Results: Hepatic mRNA levels of pro-inflammatory mediators Ccl2, Il-1β, and Tnf-α were significantly higher in vagotomized mice compared with mice subjected to sham surgery. Differences in liver Ccl2 levels between treatment groups were largely reflected in the plasma chemokine (C-C motif) ligand 2 (CCL2) concentration. In line with this, we observed a higher number of macrophages in the livers of vagotomized mice compared with sham as measured by flow cytometry. In mice subjected to electrical vagus nerve stimulation, hepatic mRNA levels of Ccl2, Il1β, and Tnf-α, and plasma CCL2 levels, were significantly lower compared with sham. Interestingly, RNAseq revealed that a key activation marker for hepatic stellate cells (HSC), Pnpla3, was the most significantly differentially expressed gene between vagotomized and sham mice. Of note, several HSC-activation associated transcripts were higher in vagotomized mice, suggesting that signals in the vagus nerve contribute to HSC activation. In support of this, we observed significantly higher number of activated HSCs in vagotomized mice as compared with sham as measured by flow cytometry.

Conclusions: Signals in the cervical vagus nerve controlled hepatic inflammation and markers of HSC activation in zymosan-induced peritonitis.

Programa CICERONE 2023 para estudiantes de Grado y Máster

Como en años anteriores, nuestro grupo ofrece dos plazas para que estudiantes de Grado y Máster realicen prácticas en nuestro laboratorio entre el 1 de julio y el 15 de septiembre de 2023.

El propósito del programa CICERONE es acercar la investigación biomédica a los estudiantes universitarios para que puedan escoger más adecuadamente su orientación profesional.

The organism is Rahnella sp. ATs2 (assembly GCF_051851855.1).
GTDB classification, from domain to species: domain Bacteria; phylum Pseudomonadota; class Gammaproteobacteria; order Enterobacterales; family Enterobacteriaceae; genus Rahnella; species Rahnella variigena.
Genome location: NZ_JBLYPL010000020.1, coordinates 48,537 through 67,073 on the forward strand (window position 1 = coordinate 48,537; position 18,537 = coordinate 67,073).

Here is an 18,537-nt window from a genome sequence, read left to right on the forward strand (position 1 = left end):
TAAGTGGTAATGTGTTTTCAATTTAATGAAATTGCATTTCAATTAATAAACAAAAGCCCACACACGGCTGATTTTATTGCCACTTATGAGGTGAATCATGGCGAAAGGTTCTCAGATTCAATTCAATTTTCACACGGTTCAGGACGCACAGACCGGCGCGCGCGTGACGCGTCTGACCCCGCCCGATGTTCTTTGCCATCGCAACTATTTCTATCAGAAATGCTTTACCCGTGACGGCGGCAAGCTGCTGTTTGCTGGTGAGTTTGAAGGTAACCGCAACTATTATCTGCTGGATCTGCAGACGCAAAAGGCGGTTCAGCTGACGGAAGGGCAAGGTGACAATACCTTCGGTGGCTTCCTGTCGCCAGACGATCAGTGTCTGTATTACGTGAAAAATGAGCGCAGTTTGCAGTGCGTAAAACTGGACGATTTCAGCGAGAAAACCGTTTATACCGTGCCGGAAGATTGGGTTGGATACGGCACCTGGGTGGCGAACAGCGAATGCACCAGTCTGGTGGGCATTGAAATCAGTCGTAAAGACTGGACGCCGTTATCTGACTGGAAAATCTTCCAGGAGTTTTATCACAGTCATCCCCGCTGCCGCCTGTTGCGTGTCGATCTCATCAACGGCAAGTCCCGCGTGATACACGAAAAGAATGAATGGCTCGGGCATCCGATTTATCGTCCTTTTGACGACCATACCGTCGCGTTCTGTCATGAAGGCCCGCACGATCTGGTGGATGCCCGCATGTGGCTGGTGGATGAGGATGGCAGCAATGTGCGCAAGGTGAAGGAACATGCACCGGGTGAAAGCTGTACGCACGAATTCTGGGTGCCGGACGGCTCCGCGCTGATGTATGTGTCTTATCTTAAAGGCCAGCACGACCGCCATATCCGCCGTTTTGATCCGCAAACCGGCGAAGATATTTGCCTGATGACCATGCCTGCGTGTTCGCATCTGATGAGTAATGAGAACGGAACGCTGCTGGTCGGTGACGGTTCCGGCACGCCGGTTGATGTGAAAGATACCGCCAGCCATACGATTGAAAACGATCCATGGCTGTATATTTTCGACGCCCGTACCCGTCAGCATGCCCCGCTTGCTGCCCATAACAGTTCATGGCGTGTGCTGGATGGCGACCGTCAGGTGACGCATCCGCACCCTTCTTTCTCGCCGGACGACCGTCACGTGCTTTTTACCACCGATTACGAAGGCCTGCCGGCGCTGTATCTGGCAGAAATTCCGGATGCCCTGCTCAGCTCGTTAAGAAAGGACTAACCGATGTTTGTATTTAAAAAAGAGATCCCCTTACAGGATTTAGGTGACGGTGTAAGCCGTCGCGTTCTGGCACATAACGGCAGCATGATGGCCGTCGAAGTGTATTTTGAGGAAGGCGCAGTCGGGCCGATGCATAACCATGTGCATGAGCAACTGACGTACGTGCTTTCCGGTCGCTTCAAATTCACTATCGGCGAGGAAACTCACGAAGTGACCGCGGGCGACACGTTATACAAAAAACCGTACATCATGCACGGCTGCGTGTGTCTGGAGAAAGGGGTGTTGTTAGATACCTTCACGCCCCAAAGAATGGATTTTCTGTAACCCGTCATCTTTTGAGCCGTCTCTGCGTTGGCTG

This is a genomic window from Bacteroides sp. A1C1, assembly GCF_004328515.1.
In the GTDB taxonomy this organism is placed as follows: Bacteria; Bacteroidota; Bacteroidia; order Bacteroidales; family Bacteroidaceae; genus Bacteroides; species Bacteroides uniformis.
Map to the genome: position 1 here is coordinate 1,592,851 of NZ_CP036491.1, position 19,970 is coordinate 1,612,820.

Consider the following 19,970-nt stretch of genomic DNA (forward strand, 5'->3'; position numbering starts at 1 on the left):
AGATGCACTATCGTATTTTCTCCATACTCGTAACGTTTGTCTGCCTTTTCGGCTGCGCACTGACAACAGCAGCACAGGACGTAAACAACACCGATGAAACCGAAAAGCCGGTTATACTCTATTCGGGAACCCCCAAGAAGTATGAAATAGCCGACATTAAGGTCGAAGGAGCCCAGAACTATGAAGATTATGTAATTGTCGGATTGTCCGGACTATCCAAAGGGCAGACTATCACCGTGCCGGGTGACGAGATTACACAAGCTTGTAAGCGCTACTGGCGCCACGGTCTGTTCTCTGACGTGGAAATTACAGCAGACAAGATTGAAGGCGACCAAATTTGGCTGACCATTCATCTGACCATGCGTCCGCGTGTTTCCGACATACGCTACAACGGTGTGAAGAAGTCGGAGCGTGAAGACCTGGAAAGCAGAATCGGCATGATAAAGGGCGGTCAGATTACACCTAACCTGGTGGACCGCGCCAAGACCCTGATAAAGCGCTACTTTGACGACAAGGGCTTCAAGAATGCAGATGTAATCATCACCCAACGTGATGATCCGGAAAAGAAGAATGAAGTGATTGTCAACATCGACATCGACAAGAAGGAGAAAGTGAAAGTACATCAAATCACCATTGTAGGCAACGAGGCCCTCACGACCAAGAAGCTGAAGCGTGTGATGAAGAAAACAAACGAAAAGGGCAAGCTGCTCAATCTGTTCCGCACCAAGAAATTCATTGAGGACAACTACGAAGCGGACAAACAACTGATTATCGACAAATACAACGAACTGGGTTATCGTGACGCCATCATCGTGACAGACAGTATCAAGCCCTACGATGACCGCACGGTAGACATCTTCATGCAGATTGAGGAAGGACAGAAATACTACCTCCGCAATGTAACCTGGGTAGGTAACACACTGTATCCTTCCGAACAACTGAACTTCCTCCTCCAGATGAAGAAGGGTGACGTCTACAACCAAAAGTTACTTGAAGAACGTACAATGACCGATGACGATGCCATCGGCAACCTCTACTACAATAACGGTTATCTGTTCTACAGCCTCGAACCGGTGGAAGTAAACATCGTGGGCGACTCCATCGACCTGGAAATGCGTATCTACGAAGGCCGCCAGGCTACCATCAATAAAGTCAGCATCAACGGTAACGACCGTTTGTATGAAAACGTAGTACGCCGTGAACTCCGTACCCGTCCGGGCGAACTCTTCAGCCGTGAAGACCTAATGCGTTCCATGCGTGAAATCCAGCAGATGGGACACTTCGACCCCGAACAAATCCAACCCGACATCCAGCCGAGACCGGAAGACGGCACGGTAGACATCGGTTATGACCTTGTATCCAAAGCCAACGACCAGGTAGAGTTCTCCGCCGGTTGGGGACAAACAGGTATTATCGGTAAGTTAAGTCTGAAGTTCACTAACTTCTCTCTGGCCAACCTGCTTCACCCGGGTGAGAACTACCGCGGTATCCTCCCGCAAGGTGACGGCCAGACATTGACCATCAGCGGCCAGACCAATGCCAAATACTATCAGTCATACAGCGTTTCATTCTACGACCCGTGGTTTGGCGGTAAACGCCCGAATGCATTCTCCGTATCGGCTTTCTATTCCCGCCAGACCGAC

Para inscribirse es necesario crear una cuenta en la web del CNIC antes del 28 de abril de 2023.

Enlace Tamaño
Bases de la convocatoria 2023 243 KB
Extracto del BOE 167 KB



Los dos proyectos científicos que ofrecemos este año son:

  • Stress in the brain, metabolic effects: Obesity has become a new pandemic. It is known that obesity induces molecular changes in the brain that are fundamental for the development of diseases and for maintaining excess energy intake. However, little is known about how these changes appear and the molecular mechanisms that mediate them. We will study how modulating stress in the central nervous system induced by high fat diet affects the development of cardiometabolic diseases. For this purpose, genetically modified animals will be used and whole organism metabolism will be evaluated, and how the signalling of this stress in the brain affects the response of distant organs through inter-tissue communication.
  • Role of adipose tissue controling whole body homeostasis: Cardiometabolic diseases (CMDs)—e.g., diabetes, steatohepatitis, and cardiomyopathy— are the leading cause of death worldwide. Adipose tissue (AT) heterogeneity and dysfunction might be involved in the CMD pathogenesis. We have recently demonstrated that i) AT regulates whole-body metabolism independently of obesity and predisposes to hepatic cancer in mice and humans; and ii) molecules secreted by AT trigger liver steatosis and insulin resistance. Our studies suggest that dysfunctional AT communicates with other organs and induces pathogenic adaptive responses through evolutionarily conserved mechanisms (rodent to humans). Our preliminary results show that AT dysfunction caused by mitochondrial alteration induces cardiomyopathy in lean mice, reinforcing that AT has a central role in controlling heart functionality.